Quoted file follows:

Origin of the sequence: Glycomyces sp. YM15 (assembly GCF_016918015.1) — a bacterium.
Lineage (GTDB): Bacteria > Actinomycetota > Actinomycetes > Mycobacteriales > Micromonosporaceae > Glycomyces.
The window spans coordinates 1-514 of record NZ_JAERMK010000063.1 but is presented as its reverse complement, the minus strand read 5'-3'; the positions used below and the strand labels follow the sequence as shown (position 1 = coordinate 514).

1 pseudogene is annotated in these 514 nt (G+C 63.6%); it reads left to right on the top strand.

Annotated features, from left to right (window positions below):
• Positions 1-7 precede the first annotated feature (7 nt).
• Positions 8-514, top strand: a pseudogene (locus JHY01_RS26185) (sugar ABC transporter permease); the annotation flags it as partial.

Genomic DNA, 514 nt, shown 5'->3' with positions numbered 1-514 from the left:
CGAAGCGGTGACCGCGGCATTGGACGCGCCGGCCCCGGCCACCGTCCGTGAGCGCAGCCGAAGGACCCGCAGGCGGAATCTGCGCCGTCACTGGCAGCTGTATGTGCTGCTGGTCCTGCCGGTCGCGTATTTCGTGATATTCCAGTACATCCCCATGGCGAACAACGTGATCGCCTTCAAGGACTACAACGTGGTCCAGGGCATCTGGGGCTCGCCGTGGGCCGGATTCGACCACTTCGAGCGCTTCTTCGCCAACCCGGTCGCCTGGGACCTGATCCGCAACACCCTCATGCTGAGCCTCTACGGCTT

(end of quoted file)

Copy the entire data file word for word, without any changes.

Origin of the sequence: Glycomyces sp. YM15 (assembly GCF_016918015.1) — a bacterium.
Lineage (GTDB): Bacteria > Actinomycetota > Actinomycetes > Mycobacteriales > Micromonosporaceae > Glycomyces.
The window spans coordinates 1-514 of record NZ_JAERMK010000063.1 but is presented as its reverse complement, the minus strand read 5'-3'; the positions used below and the strand labels follow the sequence as shown (position 1 = coordinate 514).

1 pseudogene is annotated in these 514 nt (G+C 63.6%); it reads left to right on the top strand.

Annotated features, from left to right (window positions below):
• Positions 1-7 precede the first annotated feature (7 nt).
• Positions 8-514, top strand: a pseudogene (locus JHY01_RS26185) (sugar ABC transporter permease); the annotation flags it as partial.

Genomic DNA, 514 nt, shown 5'->3' with positions numbered 1-514 from the left:
CGAAGCGGTGACCGCGGCATTGGACGCGCCGGCCCCGGCCACCGTCCGTGAGCGCAGCCGAAGGACCCGCAGGCGGAATCTGCGCCGTCACTGGCAGCTGTATGTGCTGCTGGTCCTGCCGGTCGCGTATTTCGTGATATTCCAGTACATCCCCATGGCGAACAACGTGATCGCCTTCAAGGACTACAACGTGGTCCAGGGCATCTGGGGCTCGCCGTGGGCCGGATTCGACCACTTCGAGCGCTTCTTCGCCAACCCGGTCGCCTGGGACCTGATCCGCAACACCCTCATGCTGAGCCTCTACGGCTT